Tuesday, April 8, 2008

Michael Anthony Monsoor: Above and Beyond the Call of Duty

Michael Anthony Monsoor died in 2006, after using his body as a shield to protect his fellow-SEALs. Today, his parents received the Congressional Medal of Honor on his behalf, at the White House.

Two excerpts from the White House press release stood out for me:

"He earned their confidence with his attention to detail and quiet work ethic. One of Mike's officers remembers an instructor once asking after an intense training session, 'What's the deal with the Monsoor guy? He just says, "Roger that," to everything.' "

"Perhaps the greatest tribute to Mike's life is the way different service members all across the world responded to his death. Army soldiers in Ramadi hosted a memorial service for the valiant man who had fought beside them. Iraqi Army scouts -- whom Mike helped train -- lowered their flag, and sent it to his parents. Nearly every SEAL on the West Coast turned out for Mike's funeral in California. As the SEALs filed past the casket, they removed their golden tridents from their uniforms, pressed them onto the walls of the coffin. The procession went on nearly half an hour. And when it was all over, the simple wooden coffin had become a gold-plated memorial to a hero who will never be forgotten."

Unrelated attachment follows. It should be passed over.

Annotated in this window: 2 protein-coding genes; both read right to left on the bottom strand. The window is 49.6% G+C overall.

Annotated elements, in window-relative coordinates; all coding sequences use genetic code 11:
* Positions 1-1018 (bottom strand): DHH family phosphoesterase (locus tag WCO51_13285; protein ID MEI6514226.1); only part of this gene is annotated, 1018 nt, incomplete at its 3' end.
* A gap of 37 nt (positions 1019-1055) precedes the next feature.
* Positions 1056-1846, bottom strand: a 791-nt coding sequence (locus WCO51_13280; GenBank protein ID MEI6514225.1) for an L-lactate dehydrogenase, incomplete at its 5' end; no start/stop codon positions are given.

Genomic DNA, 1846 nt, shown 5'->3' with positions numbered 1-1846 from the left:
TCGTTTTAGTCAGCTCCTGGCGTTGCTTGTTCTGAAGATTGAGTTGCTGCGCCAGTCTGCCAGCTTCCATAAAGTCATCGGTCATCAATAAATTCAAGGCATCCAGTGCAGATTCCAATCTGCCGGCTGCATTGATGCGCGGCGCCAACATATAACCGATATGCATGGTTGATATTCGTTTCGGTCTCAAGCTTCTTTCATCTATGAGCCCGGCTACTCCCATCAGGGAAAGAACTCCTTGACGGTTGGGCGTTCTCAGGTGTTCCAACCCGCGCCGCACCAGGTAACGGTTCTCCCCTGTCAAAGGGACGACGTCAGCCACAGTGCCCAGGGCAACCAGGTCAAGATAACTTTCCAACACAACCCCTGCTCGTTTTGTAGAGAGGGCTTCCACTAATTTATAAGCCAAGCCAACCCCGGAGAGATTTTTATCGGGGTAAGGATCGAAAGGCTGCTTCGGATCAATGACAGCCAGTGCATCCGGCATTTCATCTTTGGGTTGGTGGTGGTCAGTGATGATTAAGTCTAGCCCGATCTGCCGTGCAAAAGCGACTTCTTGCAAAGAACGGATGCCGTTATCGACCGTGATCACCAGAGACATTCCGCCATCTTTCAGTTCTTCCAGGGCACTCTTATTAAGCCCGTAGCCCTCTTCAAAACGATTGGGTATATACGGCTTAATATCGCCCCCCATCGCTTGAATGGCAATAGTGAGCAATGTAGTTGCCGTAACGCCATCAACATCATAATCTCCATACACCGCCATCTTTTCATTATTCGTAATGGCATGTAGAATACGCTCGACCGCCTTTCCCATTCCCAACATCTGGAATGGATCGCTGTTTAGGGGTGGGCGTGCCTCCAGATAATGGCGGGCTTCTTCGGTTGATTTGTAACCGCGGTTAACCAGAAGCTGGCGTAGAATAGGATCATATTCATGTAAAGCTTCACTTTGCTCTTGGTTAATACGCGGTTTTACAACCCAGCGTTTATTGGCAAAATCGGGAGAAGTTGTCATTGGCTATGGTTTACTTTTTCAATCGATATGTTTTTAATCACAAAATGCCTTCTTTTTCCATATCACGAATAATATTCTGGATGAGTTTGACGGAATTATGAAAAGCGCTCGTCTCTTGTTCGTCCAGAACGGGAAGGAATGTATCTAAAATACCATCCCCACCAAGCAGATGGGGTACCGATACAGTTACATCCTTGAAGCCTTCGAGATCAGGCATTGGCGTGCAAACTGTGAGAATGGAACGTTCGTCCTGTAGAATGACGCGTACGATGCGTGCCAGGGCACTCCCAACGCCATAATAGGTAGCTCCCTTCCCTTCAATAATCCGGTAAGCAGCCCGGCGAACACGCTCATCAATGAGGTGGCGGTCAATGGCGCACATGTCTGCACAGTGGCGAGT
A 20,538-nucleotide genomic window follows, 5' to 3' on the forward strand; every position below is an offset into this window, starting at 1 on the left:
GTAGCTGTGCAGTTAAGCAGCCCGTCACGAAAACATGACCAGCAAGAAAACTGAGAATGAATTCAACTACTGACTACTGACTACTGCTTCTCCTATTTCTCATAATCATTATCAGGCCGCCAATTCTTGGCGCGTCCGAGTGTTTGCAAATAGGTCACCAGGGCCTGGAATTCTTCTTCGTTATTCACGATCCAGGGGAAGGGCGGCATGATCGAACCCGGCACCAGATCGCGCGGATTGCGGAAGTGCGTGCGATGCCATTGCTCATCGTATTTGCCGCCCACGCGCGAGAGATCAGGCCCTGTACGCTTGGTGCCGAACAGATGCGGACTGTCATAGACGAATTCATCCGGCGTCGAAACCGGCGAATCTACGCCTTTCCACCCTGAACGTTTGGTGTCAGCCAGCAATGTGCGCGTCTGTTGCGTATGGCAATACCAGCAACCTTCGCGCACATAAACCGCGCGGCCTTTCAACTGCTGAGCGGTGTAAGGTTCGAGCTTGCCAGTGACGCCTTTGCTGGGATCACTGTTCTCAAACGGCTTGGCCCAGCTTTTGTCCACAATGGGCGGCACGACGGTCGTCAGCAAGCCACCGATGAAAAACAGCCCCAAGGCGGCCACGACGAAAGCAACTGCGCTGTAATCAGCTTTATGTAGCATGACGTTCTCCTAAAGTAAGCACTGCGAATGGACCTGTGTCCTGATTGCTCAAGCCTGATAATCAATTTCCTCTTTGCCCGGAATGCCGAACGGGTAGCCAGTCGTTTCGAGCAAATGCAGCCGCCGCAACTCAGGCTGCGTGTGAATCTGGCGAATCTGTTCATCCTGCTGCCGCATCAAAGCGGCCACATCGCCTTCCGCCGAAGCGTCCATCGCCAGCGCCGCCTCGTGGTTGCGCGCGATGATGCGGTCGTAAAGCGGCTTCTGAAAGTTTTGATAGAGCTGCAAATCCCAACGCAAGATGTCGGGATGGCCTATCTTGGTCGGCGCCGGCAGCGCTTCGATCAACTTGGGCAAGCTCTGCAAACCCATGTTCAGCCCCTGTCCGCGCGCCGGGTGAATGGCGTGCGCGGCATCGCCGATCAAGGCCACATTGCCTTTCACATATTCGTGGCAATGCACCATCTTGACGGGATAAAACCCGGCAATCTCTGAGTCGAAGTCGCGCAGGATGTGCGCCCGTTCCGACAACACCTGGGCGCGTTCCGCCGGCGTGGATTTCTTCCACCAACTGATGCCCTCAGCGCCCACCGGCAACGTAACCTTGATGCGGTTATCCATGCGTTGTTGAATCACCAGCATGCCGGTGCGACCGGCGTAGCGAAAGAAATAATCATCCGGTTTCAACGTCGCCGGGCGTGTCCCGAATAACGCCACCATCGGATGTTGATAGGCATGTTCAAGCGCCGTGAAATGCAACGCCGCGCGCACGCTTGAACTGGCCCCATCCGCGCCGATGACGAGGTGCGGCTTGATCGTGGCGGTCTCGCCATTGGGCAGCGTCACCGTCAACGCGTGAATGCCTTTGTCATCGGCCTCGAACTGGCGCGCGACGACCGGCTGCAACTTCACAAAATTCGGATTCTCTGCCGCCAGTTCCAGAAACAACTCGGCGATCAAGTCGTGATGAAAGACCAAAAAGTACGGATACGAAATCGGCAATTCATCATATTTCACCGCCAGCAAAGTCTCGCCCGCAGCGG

I also appreciated reading that Michael A. Monsoor died on Saint Michael's Feast Day, September 29. A Catholic like me appreciates details like that. I pray that Michael Anthony Monsoor had a happy death, as he assuredly avoided the straw death that my Nordic ancestors feared.

The White House press release includes a video (14:29) of the presentation ceremony.

"Navy SEAL paid ultimate price to save buddies" CNN (April 8, 2008), does a pretty good job of covering the event, and includes a link to a video of Michael's sister talking about her memories.

Related posts, on Individuals and the War on Terror.

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Note! Although I believe that these websites and blogs are useful resources for understanding the War on Terror, I do not necessarily agree with their opinions. 1 1 Given a recent misunderstanding of the phrase "useful resources," a clarification: I do not limit my reading to resources which support my views, or even to those which appear to be accurate. Reading opinions contrary to what I believed has been very useful at times: sometimes verifying my previous assumptions, sometimes encouraging me to change them.

Even resources which, in my opinion, are simply inaccurate are sometimes useful: these can give valuable insights into why some people or groups believe what they do.

In short, It is my opinion that some of the resources in this blogroll are neither accurate, nor unbiased. I do, however, believe that they are useful in understanding the War on Terror, the many versions of Islam, terrorism, and related topics.